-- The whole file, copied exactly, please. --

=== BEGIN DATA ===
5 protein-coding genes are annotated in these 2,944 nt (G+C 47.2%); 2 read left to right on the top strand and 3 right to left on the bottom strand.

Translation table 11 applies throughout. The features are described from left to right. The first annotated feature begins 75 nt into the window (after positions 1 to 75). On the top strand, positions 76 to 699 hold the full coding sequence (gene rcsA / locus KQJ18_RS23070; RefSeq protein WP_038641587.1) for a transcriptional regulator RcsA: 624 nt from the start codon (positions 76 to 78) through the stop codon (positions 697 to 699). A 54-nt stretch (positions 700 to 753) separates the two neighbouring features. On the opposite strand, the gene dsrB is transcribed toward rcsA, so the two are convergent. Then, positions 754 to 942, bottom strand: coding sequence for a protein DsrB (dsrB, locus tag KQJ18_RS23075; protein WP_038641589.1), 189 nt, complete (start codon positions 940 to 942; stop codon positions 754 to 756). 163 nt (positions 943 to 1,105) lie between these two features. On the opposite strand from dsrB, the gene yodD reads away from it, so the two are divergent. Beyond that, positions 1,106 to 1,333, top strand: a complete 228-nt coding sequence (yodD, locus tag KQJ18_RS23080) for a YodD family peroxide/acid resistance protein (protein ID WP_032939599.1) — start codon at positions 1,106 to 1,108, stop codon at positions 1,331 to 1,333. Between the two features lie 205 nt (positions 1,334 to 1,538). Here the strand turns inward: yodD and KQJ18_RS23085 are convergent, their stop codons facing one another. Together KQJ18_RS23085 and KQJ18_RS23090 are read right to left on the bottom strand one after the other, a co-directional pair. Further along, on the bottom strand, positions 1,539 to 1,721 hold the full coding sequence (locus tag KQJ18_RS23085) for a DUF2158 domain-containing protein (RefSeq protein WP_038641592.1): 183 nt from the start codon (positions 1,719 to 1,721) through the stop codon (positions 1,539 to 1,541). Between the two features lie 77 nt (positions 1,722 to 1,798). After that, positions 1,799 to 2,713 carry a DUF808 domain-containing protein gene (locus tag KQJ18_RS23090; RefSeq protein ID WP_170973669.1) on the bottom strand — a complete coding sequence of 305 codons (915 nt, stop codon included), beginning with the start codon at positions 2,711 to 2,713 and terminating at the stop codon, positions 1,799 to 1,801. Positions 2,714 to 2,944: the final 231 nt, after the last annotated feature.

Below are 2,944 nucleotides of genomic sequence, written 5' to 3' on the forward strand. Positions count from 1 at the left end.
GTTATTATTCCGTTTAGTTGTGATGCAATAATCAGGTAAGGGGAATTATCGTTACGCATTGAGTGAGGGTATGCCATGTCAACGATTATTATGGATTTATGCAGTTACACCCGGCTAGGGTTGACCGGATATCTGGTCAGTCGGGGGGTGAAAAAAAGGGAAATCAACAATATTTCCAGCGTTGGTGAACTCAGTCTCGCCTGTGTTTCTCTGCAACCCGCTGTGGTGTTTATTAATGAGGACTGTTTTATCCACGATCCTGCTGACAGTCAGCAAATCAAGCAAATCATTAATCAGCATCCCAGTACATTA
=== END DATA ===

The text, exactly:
5 protein-coding genes are annotated in these 2,944 nt (G+C 47.2%); 2 read left to right on the top strand and 3 right to left on the bottom strand.

Translation table 11 applies throughout. The features are described from left to right. The first annotated feature begins 75 nt into the window (after positions 1 to 75). On the top strand, positions 76 to 699 hold the full coding sequence (gene rcsA / locus KQJ18_RS23070; RefSeq protein WP_038641587.1) for a transcriptional regulator RcsA: 624 nt from the start codon (positions 76 to 78) through the stop codon (positions 697 to 699). A 54-nt stretch (positions 700 to 753) separates the two neighbouring features. On the opposite strand, the gene dsrB is transcribed toward rcsA, so the two are convergent. Then, positions 754 to 942, bottom strand: coding sequence for a protein DsrB (dsrB, locus tag KQJ18_RS23075; protein WP_038641589.1), 189 nt, complete (start codon positions 940 to 942; stop codon positions 754 to 756). 163 nt (positions 943 to 1,105) lie between these two features. On the opposite strand from dsrB, the gene yodD reads away from it, so the two are divergent. Beyond that, positions 1,106 to 1,333, top strand: a complete 228-nt coding sequence (yodD, locus tag KQJ18_RS23080) for a YodD family peroxide/acid resistance protein (protein ID WP_032939599.1) — start codon at positions 1,106 to 1,108, stop codon at positions 1,331 to 1,333. Between the two features lie 205 nt (positions 1,334 to 1,538). Here the strand turns inward: yodD and KQJ18_RS23085 are convergent, their stop codons facing one another. Together KQJ18_RS23085 and KQJ18_RS23090 are read right to left on the bottom strand one after the other, a co-directional pair. Further along, on the bottom strand, positions 1,539 to 1,721 hold the full coding sequence (locus tag KQJ18_RS23085) for a DUF2158 domain-containing protein (RefSeq protein WP_038641592.1): 183 nt from the start codon (positions 1,719 to 1,721) through the stop codon (positions 1,539 to 1,541). Between the two features lie 77 nt (positions 1,722 to 1,798). After that, positions 1,799 to 2,713 carry a DUF808 domain-containing protein gene (locus tag KQJ18_RS23090; RefSeq protein ID WP_170973669.1) on the bottom strand — a complete coding sequence of 305 codons (915 nt, stop codon included), beginning with the start codon at positions 2,711 to 2,713 and terminating at the stop codon, positions 1,799 to 1,801. Positions 2,714 to 2,944: the final 231 nt, after the last annotated feature.

Below are 2,944 nucleotides of genomic sequence, written 5' to 3' on the forward strand. Positions count from 1 at the left end.
GTTATTATTCCGTTTAGTTGTGATGCAATAATCAGGTAAGGGGAATTATCGTTACGCATTGAGTGAGGGTATGCCATGTCAACGATTATTATGGATTTATGCAGTTACACCCGGCTAGGGTTGACCGGATATCTGGTCAGTCGGGGGGTGAAAAAAAGGGAAATCAACAATATTTCCAGCGTTGGTGAACTCAGTCTCGCCTGTGTTTCTCTGCAACCCGCTGTGGTGTTTATTAATGAGGACTGTTTTATCCACGATCCTGCTGACAGTCAGCAAATCAAGCAAATCATTAATCAGCATCCCAGTACATTA